VLOG: Matt Larsen - WISPs and Their Culture of Community Empowerment

In ’97, I decided I wanted to start up an ISP.  I had no money.  I was living in a trailer house out in the country, working at a feedlot.  And my dad got like three of his friends together and they got me enough seed money to get a T1 line and 10 dial-up lines, and we started an internet provider with that.  I sold my first ISP, and during that time they did more with wireless, and then they sold to another company.  My non-compete expired, and that was in 2003.  And then 2004, I decided to start over, but I said I’m just going to do wireless.  We can do so much with the equipment now.  What’s been really crazy is how much the fixed-wireless gear has evolved and things that we would never dream of, we’re capable of now.  My first ISP we had a T1 line to feed it.  1.5 meg.  And now, the minimum speed that we offer our customers is 25 megs.
So, we are building out our first fiber town.  We bought an abandoned cable plant and we’re now overlaying fiber into the town.  The nice part is still having fixed-wireless.  I love the hybrid idea of doing fixed-wireless and fiber.  They’re actually very complementary.  You get a big backbone into town and you can start with fixed-wireless and get service to everybody really quickly and cost-effectively, and then transition them to fiber later on.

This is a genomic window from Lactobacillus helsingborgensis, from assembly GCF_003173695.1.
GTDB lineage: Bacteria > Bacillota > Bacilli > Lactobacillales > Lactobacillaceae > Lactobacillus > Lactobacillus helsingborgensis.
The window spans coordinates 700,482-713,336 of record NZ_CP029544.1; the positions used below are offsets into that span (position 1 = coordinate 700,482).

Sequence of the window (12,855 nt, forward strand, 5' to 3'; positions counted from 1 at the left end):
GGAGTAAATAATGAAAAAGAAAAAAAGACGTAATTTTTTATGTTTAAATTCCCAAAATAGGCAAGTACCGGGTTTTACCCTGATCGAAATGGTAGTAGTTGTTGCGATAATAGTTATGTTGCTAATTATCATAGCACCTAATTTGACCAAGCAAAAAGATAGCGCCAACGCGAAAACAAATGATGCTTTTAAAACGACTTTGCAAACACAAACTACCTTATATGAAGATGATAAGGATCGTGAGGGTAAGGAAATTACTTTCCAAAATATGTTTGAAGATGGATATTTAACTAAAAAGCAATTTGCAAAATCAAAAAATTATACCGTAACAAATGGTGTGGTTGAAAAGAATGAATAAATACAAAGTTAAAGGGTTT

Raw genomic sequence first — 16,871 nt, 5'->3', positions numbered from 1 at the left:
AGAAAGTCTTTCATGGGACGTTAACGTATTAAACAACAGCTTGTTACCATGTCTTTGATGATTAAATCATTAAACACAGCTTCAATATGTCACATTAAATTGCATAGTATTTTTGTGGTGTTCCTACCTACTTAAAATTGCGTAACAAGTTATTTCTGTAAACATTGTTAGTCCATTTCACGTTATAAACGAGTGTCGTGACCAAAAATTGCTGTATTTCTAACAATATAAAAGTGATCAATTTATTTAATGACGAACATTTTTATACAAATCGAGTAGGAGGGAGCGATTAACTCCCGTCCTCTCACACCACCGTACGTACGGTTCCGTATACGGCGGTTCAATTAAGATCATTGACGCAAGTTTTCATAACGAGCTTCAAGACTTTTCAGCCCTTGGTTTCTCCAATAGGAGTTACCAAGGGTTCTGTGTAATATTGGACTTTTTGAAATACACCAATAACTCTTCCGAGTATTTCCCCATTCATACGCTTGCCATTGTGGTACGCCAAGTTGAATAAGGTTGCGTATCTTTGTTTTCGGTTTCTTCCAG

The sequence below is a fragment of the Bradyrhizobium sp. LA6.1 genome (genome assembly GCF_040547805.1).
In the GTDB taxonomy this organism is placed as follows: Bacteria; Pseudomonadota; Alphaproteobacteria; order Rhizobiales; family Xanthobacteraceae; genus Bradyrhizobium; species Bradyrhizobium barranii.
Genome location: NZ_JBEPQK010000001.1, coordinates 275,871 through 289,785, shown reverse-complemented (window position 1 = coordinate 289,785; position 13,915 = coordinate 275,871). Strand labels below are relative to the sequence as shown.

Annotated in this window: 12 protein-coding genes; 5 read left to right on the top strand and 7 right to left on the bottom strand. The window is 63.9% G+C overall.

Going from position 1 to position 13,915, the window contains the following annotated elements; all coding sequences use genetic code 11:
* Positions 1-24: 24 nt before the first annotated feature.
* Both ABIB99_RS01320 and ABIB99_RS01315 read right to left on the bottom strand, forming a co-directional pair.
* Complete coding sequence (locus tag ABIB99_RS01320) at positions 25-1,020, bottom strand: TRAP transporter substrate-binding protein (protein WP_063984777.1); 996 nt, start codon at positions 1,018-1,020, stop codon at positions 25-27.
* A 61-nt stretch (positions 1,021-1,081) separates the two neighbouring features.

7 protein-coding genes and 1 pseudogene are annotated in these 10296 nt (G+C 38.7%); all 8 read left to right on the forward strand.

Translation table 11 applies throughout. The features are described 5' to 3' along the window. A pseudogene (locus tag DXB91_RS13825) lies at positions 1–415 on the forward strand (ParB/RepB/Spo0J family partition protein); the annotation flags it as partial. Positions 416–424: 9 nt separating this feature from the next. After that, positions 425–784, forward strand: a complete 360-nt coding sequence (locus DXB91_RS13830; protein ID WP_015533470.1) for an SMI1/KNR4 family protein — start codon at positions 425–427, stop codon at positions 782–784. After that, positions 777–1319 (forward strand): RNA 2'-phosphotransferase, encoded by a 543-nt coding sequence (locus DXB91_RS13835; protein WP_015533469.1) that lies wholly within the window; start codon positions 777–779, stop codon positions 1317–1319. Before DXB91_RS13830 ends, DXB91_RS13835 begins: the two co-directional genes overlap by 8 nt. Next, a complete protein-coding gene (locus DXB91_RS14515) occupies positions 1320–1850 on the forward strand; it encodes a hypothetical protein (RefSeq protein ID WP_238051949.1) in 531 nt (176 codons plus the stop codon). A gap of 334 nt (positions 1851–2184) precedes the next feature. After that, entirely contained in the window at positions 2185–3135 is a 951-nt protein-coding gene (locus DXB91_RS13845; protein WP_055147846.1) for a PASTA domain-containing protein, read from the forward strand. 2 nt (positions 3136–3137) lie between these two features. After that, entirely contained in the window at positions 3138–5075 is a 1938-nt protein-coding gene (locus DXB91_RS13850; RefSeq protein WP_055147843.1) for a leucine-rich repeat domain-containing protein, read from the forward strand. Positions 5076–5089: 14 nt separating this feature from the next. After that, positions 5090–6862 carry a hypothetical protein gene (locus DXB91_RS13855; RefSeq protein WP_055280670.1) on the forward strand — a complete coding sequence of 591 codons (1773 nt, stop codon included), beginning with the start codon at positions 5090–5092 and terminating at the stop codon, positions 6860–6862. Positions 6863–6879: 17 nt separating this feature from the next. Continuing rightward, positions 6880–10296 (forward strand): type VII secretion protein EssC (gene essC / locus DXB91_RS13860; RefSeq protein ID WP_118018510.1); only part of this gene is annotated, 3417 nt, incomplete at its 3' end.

A lot has happened from when I started out.  I had three towers around Scottsbluff, Nebraska, and now we’ve got 300 spread out across three states, and I’m not the only one.  There are a lot of people out there that have done just incredible things, incredibly valuable service to the community and the people that they serve.  And to put that competitive pressure on companies that were just ignoring rural America.
The biggest difference between I think the bigger national ISPs and what you see with the fixed-wireless and a lot of the independent, alternative ISPs you see out there – and I’m going to include a lot of the fiber guys out there as well – is I think a lot of the new generation of fiber and fixed-wireless ISPs are more about empowering communities and creating new opportunities and building.  I think it’s a big difference in culture.  So, on one side, with fixed-wireless and a lot of independent fiber providers, you have this culture of empowerment, of trying to make communities better.  On the other side, with a lot of the other entities, it’s a culture of extraction.  And it’s not just the big corporates.  It’s also, there’s a lot of players out there that are really focused on extracting as much money as they can out of these communities or extracting as much money from the government programs as they can.  And so, I think when you take that, you compare the two – the culture of empowerment versus the culture of extraction – long-term [the culture of empowerment] will win out.